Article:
I’m sitting here in the year 2020 reminiscing over the last decade and wondering just how much the business of education has changed?
Students still need to be educated and qualified, but they are so much more active in the process, delivery and outcomes and the way we do it is almost unrecognisable from a decade ago.
The days where learning required a room full of people that were physically present have long gone. Today it’s increasingly a blended mixture of physical and virtual education worlds.
Even the thought of online still makes me laugh. I remember at the start of this century struggling with the notion of online learning. For many of us it was the holy grail of education and in its early days we asked solitary distant learners to engage with on screen static material which offered them little interaction, stimulus and feedback. Today it is a rich immersive interactive and highly engaging world.
Today’s telestudents (remote learners) may rarely physically meet their classmates, but yet do still see them regularly as they engage in word battles together; share and learn with them and from them; collaborate on assignments, present and submit their work together, as if they’re face to face.
Physical classrooms however have not disappeared and are now far more open and adaptable spaces used for a multitude of purposes. Corners and learning nooks can be readily fashioned within the space for intimate discussions and sharing and then easily and simply rearranged for larger conversations and interactions.
Ubiquitous technology abounds within the space, but is hidden and seamless and is merely another tool upon which learning is played.
Classroom learning technology has also evolved. The physical textbook is now almost obsolete, as students have ready access to live constantly updated material on their MC’s (mobile computers).
These devices are the cornerstone for learning, sharing, interacting and engagement as multi-sensory real time up to date course materials, lecturer notes, assignments, communication and assessments are all securely and routinely exchanged. Non-academic staff also use these devices for enrolment, course changes, results and correspondence.
The blend between the physical learning environment and the virtual is the most fascinating to me. I routinely stare in amazement as medical students learn their anatomy and surgical skills on virtual synthetic humans; as new teachers are given virtual classrooms of students to control and teach; as engineering students collaboratively construct virtual bridges and architectural students design 3D holograms of tomorrow’s man made landmarks.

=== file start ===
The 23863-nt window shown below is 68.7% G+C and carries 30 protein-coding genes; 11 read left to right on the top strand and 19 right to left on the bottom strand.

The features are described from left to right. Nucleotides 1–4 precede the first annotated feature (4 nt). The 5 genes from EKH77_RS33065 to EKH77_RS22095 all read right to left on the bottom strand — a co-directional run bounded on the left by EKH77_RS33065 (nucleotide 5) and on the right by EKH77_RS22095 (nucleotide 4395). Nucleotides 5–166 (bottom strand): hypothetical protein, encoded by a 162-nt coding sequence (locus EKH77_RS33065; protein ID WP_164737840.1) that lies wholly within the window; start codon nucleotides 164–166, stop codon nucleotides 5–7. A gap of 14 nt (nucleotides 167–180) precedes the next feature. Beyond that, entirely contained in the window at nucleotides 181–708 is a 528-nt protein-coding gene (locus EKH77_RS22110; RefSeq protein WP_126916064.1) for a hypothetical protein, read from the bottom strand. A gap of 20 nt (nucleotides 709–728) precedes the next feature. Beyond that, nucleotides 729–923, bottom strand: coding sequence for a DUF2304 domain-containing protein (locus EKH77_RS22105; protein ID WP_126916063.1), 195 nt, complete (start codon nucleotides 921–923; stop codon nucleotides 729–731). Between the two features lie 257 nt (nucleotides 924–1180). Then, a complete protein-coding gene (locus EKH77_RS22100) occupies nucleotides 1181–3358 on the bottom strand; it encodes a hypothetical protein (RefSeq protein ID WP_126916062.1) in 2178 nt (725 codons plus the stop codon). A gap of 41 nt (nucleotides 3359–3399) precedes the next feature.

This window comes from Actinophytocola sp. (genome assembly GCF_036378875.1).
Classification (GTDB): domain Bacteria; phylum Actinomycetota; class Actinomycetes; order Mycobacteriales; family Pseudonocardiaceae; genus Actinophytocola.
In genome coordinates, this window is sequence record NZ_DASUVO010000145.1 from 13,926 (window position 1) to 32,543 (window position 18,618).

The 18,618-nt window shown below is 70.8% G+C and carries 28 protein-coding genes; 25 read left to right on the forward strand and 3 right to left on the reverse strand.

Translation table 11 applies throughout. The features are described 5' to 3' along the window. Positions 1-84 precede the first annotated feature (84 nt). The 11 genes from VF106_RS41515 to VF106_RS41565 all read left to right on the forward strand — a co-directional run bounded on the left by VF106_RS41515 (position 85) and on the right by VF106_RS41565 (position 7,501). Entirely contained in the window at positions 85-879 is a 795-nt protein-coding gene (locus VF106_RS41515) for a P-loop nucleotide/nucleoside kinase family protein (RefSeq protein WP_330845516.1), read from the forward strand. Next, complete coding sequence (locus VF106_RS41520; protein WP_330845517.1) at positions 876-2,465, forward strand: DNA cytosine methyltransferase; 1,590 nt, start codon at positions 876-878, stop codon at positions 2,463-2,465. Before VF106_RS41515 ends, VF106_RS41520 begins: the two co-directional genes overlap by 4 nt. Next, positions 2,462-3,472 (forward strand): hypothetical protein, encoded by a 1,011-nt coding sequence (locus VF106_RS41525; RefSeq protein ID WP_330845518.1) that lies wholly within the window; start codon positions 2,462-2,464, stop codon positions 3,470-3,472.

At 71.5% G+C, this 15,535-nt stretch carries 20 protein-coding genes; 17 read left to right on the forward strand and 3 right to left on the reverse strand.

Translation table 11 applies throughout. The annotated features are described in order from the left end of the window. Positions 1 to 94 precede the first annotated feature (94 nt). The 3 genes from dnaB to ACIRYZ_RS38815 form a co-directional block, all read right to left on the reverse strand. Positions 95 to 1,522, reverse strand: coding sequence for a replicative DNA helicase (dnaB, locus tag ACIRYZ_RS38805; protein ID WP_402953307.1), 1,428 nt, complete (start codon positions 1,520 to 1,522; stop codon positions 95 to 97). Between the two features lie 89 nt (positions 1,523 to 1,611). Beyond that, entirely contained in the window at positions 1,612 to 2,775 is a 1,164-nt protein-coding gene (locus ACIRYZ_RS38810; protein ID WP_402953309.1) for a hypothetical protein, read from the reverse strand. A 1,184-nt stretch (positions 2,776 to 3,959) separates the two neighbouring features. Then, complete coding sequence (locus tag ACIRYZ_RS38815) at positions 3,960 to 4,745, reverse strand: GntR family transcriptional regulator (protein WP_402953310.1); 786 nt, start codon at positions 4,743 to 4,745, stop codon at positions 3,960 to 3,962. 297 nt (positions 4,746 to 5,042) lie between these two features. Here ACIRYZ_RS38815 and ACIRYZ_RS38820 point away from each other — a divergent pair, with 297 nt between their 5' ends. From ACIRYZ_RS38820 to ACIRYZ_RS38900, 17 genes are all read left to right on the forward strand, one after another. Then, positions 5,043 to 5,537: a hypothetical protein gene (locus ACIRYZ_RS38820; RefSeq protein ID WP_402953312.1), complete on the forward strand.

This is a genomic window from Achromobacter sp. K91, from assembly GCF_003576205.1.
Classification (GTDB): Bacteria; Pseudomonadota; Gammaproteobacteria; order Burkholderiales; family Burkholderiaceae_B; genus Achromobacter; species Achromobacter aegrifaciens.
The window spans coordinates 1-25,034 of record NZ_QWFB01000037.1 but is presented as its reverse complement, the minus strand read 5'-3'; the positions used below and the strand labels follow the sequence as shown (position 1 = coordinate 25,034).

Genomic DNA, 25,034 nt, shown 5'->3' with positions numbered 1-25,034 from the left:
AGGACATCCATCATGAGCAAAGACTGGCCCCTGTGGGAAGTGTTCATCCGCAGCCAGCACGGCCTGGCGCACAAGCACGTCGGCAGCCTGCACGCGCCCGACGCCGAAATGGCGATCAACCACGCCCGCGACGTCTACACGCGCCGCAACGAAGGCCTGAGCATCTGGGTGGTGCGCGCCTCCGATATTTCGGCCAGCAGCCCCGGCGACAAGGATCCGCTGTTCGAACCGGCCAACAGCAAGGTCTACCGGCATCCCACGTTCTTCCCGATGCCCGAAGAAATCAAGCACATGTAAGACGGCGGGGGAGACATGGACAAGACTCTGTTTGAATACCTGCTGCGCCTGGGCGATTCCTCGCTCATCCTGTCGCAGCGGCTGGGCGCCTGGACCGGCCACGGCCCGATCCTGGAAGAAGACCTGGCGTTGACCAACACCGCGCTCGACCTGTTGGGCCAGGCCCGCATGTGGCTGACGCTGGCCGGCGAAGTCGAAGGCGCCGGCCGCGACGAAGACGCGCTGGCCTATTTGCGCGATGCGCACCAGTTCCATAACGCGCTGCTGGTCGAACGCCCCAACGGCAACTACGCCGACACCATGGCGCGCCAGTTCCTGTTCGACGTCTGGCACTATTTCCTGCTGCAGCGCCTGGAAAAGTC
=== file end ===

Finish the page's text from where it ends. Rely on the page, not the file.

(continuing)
To these digital natives it is the most natural of educational environments. To today’s educators and administrators it offers endless possibilities to innovate new education pedagogies, paradigms and practices.
One of the other major changes I’ve seen over the last 10 years is the strengthening co-operation between primary, secondary and tertiary schools. Teaching and administrative staff, academics, curriculum, resources and buildings are increasingly shared as we all continue to seek maximum return on our scarce education dollars and assets.
Interestingly this has not stopped at geographic borders with schools around the globe forming alliances and collaborative networks which is fueling the notion of global education and qualifications which by 2030 is likely to be the norm.
It is now the norm for there also to be strong engagement between the education sector and private industry. Subjects are often taught by industry leaders, seconded for their expertise and relevance.
Industry is increasingly becoming more involved in the shaping of education and far more aware that their future employee’s, today’s students, are lifelong learners and that the gaining of their qualification is merely the end of the beginning of a lifelong need for wisdom and up skilling.
The educational world of 2020 and beyond is a world where students will have at least six (6) distinct careers and 14 jobs and will work in industries and careers doing tasks that even in 2020 we can’t imagine as they travel through the next 70 years of work towards a life expectancy of 120.
It’s taken quite an adjustment over the last 10 years for the education industry to come to terms with these changes and I know in 2020 we’re still not there, but if we are going to live up to the challenge of continuously shaping tomorrow’s minds with quality bleeding edge education that informs and serves the future, then we must accept the reality that education will forever be innovating and evolving.
Another installment from my Postcards from the Future series.